Tuesday, January 20, 2009


This is the second post in a series of 10 outlining the qualities I feel are the most important for success in practicing the martial way in the modern-day world...

If I had to take a worldwide survey of the top 20 most popular values and qualities in a person, my bet is that restraint would not even make the top 50.

As a martial artist, or a warrior, or someone who knows the smallest bit about fighting, restraint can be one of the most important qualities you ever embody. You know things other people don't. What's more, you know how to DO those things other people don't. Bottom line: what we know is a dangerous art. When forced to employ your knowledge to action, do not go further than you need to. If you can end a fight with a word, end it with a word and no more. If you can end it with one punch, end it with one punch, not two. If you have to take it down to the ground, do what you must to win, but once the fight is clearly over, walk away.

One reason for this is simply a legal justification. If you maim the person or do more than you have to, you will be held accountable for excessive force. So be reasonable with how much you hurt someone - the legal ramifications could hurt you worse.

Another reason is the aforementioned quality, of which I lend the utmost importance - humility. You know the damage you can do to someone - why is there the need to prove it to this person who apparently deserved your wrath? Or are you trying to showboat your knowledge to the people around you? Either way, it's dishonorable. Only put forth as much force as is needed.

I personally have never been in a full-out fight. That's because I've gotten out of at least a dozen fights with words, not fists. Irrationality spawns the vast majority of fights. I have been able to rationalize with people (primarily throughout my college career) why a fight would be pointless. Why fight over brushed shoulders? Or a misunderstanding? I'm reminded of an excellent quote by Gichin Funakoshi: "To win one hundred victories in one hundred battles is not the highest skill. To subdue the enemy without fighting is the highest skill."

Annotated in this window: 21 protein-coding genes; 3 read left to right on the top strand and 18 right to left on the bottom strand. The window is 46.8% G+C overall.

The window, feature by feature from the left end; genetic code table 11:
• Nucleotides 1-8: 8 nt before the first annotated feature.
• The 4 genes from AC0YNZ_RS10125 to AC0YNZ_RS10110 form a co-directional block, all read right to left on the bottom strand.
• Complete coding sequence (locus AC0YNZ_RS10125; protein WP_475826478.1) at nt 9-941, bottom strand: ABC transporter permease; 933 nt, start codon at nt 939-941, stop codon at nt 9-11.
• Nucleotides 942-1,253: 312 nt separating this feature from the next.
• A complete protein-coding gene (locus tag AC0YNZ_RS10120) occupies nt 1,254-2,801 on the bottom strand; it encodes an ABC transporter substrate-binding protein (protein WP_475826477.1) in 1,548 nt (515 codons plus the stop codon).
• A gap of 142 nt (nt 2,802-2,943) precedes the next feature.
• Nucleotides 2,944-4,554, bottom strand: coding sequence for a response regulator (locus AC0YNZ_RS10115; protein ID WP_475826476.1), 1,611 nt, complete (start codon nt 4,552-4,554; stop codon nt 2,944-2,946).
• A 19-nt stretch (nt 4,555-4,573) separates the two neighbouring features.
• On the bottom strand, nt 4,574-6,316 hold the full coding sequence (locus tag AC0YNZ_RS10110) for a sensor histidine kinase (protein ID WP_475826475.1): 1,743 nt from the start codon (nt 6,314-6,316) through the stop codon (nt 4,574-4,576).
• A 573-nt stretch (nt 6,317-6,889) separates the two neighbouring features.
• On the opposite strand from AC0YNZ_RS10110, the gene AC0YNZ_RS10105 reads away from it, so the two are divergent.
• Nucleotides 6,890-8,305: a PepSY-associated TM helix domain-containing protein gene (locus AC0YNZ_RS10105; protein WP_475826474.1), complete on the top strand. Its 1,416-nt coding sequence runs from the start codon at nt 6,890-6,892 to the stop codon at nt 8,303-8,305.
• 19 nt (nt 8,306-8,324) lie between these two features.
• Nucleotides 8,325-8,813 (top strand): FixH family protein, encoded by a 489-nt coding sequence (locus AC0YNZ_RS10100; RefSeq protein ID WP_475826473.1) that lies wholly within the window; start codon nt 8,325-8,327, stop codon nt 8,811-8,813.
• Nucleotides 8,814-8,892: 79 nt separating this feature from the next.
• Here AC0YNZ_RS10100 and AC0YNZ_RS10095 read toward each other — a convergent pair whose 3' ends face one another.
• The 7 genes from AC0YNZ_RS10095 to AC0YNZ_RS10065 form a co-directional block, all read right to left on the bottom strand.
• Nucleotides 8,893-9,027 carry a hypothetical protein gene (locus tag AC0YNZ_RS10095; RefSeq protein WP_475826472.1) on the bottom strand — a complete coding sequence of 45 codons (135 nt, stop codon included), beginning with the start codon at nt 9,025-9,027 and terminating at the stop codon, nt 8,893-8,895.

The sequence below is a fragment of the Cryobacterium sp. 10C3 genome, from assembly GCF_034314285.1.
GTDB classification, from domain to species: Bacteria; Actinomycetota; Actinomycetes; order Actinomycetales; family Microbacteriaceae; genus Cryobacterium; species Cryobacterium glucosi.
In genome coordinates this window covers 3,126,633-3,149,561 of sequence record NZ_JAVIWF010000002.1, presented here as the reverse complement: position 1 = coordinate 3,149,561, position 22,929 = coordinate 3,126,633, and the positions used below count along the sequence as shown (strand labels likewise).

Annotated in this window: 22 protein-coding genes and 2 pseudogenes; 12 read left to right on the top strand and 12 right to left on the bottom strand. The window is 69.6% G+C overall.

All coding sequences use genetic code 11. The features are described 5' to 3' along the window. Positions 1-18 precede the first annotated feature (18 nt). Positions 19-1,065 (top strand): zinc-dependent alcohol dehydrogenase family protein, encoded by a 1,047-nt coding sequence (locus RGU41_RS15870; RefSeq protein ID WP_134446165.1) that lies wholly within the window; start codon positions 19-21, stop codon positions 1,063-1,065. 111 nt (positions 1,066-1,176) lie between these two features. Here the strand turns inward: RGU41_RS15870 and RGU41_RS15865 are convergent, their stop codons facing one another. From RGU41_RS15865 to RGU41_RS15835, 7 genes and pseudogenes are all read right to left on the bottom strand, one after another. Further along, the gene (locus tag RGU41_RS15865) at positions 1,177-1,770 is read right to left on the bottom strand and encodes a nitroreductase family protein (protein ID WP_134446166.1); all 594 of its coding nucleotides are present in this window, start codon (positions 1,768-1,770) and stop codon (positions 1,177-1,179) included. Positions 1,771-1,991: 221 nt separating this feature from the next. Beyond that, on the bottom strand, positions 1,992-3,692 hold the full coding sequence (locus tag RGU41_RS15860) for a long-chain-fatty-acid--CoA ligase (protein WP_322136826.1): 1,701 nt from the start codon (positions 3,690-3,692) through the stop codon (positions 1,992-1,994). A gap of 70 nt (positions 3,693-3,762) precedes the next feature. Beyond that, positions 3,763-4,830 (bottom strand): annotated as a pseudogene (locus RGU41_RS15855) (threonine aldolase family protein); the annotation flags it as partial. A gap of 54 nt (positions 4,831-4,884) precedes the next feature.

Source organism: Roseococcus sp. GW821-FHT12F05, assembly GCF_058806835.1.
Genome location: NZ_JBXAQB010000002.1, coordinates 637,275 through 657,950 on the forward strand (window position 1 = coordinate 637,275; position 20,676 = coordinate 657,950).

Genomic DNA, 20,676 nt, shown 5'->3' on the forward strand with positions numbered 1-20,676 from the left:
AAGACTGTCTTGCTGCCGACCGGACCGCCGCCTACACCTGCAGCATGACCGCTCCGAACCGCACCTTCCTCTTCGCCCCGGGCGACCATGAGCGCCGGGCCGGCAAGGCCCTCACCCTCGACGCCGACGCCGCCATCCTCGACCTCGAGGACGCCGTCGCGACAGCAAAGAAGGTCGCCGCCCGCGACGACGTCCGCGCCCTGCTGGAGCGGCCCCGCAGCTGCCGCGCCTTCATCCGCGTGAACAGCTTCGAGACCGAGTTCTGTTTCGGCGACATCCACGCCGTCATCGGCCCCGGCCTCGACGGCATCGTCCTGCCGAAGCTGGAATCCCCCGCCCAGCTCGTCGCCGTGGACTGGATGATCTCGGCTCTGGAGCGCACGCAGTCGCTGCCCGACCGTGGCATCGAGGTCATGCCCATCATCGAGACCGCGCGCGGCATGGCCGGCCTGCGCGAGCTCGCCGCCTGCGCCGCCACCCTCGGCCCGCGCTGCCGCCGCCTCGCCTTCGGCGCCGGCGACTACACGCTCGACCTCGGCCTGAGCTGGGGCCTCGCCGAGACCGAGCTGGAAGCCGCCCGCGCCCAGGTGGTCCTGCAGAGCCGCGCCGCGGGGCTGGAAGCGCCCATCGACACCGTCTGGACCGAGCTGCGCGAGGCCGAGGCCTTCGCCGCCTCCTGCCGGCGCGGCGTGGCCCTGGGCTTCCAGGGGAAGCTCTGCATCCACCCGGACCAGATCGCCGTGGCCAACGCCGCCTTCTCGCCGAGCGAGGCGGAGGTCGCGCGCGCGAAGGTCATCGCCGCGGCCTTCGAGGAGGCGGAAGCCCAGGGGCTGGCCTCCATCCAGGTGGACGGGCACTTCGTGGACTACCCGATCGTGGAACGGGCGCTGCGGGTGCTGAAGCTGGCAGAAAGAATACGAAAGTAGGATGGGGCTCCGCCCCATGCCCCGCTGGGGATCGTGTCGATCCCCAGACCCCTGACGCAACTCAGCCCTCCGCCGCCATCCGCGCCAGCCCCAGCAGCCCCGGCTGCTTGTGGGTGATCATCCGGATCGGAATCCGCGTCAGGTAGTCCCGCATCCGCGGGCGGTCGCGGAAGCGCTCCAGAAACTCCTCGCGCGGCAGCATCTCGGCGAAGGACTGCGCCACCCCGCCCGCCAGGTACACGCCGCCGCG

That being said - don't initiate the fight. NEVER initiate the fight. But if you have to fight...well, allow me to employ another master's famous sayings: "If must fight...win!"

Thank you, Miyagi!


Tuesday, January 6, 2009


This is the first post in a series of 10 outlining the qualities I, and many others, feel are the most important for success in practicing the martial way in the modern-day world...

One of the most important qualities in any martial artist is this: humility. A key tenet in my school is "Karate is my secret." There are many reasons we present that in the saluation before all of our kata. But it all boils down to humility. If you don't have humility you haven't learned from any of the true masters. You may have read their books. You may know how to execute the most incredible hip throw or the perfect punch. You may be better than me (in fact you probably are!). But if you neglect humility, if you insist on letting bravado and ego rule your daily living, you are no true martial artist. You are no true warrior.

You are defined by others by your actions first and foremost. The Buddhist Eightfold Path may declare that you must first have the Right View, but in the modern-day world that is sometimes the hardest to attain. Try modifying your actions first, your thoughts will follow.

Do not brag. Do not gloat. You may feel like you want to brag. You may want to say "I'm right. You're wrong." That is the last thing you should say, especially when it's apparent that you're right. If everybody knows, why state the obvious?

Live humbly. You will find its rewards boundless.